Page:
Why the $AUD is hurting the economy

Australian MoneyA lot has changed since the start of 2013. A Federal Election has been announced by our (now marginal) Government, growth in China has eased more than expected, the budget deficit has ballooned further and the share market has risen considerably without supporting fundamentals. Furthermore, our currency remains at all-time highs and official interest rates are also high (by global standards). There’s no doubting these factors, when combined, make for an interesting economic forecast for Australia.

Arguably, the high $AUD is the most significant factor here. With the exception of cheap imports and overseas holidays, an overvalued currency is detrimental to Australia’s economy. Tourism, exports and private sector investment are all big concerns right now. It’s expensive for overseas travellers to come to Australia, our exports are overpriced compared to our global competitors and businesses (both local and overseas) are cancelling projects left, right and centre in Australia because it’s cheaper to do business offshore. Since the start of the year, $120b in projects have been cancelled, the most notable being Woodside Petroleum’s cancellation of the Browse LNG Project worth $45b.

It goes without saying that an enormous number of Australian businesses have been affected. Flow-on effects include a reduction in government tax revenues (they have fallen off a cliff) and pressure on unemployment. Add to this a high level of inflation that has largely been fuelled by the Government’s industrial relations policies that reward workers for no increases in productivity (e.g. increased rate of pay on weekends and public holidays), and it suddenly becomes clear that Australian businesses have been doing it tough recently.

Now, we are starting to see the effects of a high currency flow through to the economy and with growth in China now moderating, Australia can no longer rely on demand for our (overpriced) resources to keep us afloat. The so-called 2-speed economy of recent years is over.

Problem is, the Government didn’t see this coming. Until now, their strategy has been to create new taxes (namely the mining tax and carbon tax) to cash in on continued resources demand from China. Simply put, they have missed the boat and in the interim, Australian businesses have been left to suffer the damaging effects of an overvalued currency. Only now has the penny dropped with Treasurer Wayne Swan stating the budget deficit is now far greater than anticipated and as a result, to expect significant expenditure cuts (as well as more new taxes) in next week’s budget.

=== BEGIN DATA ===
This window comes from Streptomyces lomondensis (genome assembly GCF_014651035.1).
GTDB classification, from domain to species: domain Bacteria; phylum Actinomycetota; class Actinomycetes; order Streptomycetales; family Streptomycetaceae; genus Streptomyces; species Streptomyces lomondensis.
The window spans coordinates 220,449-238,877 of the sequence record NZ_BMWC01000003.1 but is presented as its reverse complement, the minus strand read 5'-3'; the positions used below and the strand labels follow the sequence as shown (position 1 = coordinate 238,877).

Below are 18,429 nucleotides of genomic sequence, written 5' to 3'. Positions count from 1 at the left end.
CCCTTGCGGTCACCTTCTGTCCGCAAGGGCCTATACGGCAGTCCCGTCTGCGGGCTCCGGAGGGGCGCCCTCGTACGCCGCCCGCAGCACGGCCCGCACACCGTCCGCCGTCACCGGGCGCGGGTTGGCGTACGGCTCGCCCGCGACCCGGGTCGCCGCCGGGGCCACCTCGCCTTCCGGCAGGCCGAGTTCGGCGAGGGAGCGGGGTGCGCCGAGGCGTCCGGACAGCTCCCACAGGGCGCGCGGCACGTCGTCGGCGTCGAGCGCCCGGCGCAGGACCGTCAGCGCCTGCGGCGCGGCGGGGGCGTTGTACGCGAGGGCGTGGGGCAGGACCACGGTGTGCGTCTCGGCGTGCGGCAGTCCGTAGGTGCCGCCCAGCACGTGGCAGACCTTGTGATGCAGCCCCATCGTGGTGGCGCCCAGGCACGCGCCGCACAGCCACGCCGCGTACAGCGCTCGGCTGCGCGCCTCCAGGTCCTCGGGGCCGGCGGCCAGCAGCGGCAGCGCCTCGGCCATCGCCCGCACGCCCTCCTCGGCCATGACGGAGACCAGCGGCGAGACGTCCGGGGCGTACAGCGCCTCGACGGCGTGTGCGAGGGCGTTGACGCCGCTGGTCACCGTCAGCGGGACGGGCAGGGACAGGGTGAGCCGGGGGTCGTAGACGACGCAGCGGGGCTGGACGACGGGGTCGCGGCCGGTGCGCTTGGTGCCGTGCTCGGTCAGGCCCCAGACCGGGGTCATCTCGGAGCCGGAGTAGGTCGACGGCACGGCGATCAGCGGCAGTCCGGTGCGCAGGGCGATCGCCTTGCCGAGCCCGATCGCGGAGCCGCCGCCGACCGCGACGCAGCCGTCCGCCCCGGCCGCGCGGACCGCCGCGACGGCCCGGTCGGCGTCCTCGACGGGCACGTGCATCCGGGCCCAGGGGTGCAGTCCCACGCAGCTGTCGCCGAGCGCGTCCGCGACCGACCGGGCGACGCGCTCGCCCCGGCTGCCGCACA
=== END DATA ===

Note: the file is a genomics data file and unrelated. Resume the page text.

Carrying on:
Rather than attempting to tax their way out of debt, what the Government should have done was act to devalue the currency. Had they done this 12-18 months ago (and there still seems to be no intention to take action on this, creating more new taxes and cutting expenditure seem to be preferred options), then Australian businesses would be in a healthier position and we probably wouldn’t have companies cancelling investment in Australia. Furthermore, our economy would be better placed to cope with the slowdown in resource demand which single-handedly kept us out of recession during the GFC.

With a change of Government seeming likely in September, we can only hope the Coalition would act quickly to devalue the $AUD and scrap the current industrial relations policies. The Government should consider a quantitative easing strategy (e.g. print more money) like the US, Europe and most recently Japan, have done. In addition, they should cut interest rates to further reduce the attractiveness of the currency. Doing this would increase tax revenues (as business turnover improves), increase commodity prices (as demand comes back) and stimulate the share market (particularly companies like BHP whose share price is strongly correlated with commodity prices, and cyclical growth stocks whose earnings are being held back by the high currency).

However, a trade off is we may see high-yielding stocks (think banks, retailers, telcos and health care companies) decline in value sharply as investors sell out and get back in to growth companies. There is a real risk of this occurring as share prices for high yielding companies have, for the most part, been driven up purely by investors’ demand for yield due to low interest rates (i.e. fundamentals don’t support current valuations). Time will tell but in the interim, bring on the election.


This advice may not be suitable to you because it contains general advice that has not been tailored to your personal circumstances. Please seek personal financial and tax advice prior to acting on this information.Opinions constitute our judgement at the time of issue and are subject to change. Financial Planning Expert Pty Ltd does not give any warranty of accuracy, nor accept any responsibility for errors or omissions in this document.
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